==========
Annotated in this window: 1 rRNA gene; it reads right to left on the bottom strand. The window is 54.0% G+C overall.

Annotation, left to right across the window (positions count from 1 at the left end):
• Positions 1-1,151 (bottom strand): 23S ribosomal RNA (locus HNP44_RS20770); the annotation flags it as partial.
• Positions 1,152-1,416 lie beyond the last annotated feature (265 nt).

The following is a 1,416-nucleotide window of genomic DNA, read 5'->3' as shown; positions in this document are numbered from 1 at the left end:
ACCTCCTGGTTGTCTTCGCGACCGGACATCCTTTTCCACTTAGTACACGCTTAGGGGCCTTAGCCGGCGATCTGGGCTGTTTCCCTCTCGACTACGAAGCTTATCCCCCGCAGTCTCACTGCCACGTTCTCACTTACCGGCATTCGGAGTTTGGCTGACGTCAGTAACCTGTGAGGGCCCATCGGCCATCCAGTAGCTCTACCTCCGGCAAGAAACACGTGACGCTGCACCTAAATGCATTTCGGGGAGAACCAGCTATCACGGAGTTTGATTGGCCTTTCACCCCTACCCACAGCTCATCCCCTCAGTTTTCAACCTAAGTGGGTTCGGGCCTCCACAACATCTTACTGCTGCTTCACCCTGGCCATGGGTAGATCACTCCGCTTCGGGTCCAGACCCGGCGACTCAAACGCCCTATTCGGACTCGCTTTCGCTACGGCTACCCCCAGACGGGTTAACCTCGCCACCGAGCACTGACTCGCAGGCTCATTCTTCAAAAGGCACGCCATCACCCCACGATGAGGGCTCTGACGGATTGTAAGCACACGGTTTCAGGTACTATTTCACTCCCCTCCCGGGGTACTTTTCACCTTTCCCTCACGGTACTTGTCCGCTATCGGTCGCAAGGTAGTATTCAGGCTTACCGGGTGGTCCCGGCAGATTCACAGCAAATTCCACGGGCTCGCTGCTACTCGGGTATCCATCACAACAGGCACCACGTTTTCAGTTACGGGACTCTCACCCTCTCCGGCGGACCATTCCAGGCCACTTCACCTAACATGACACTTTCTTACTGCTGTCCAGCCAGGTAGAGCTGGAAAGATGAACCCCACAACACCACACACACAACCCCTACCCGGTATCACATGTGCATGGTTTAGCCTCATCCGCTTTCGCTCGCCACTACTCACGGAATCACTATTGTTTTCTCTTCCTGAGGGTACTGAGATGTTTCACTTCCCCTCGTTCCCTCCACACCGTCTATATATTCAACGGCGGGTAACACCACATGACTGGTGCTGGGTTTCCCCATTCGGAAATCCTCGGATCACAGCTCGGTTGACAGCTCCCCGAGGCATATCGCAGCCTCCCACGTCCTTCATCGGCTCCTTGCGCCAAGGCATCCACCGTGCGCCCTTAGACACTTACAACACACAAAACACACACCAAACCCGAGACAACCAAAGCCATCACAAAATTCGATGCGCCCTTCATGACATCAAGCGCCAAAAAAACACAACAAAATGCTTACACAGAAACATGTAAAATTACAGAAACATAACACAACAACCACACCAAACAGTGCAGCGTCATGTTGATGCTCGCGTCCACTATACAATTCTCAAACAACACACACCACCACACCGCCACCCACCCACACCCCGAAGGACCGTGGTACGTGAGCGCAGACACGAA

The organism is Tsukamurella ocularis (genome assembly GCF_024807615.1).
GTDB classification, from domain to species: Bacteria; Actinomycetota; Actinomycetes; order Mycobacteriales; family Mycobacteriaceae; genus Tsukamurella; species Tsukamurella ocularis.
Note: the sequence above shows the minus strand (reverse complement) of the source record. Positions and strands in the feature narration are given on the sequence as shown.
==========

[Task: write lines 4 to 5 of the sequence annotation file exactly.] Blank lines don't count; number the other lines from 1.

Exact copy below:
• Positions 1,152-1,416 lie beyond the last annotated feature (265 nt).

The following is a 1,416-nucleotide window of genomic DNA, read 5'->3' as shown; positions in this document are numbered from 1 at the left end: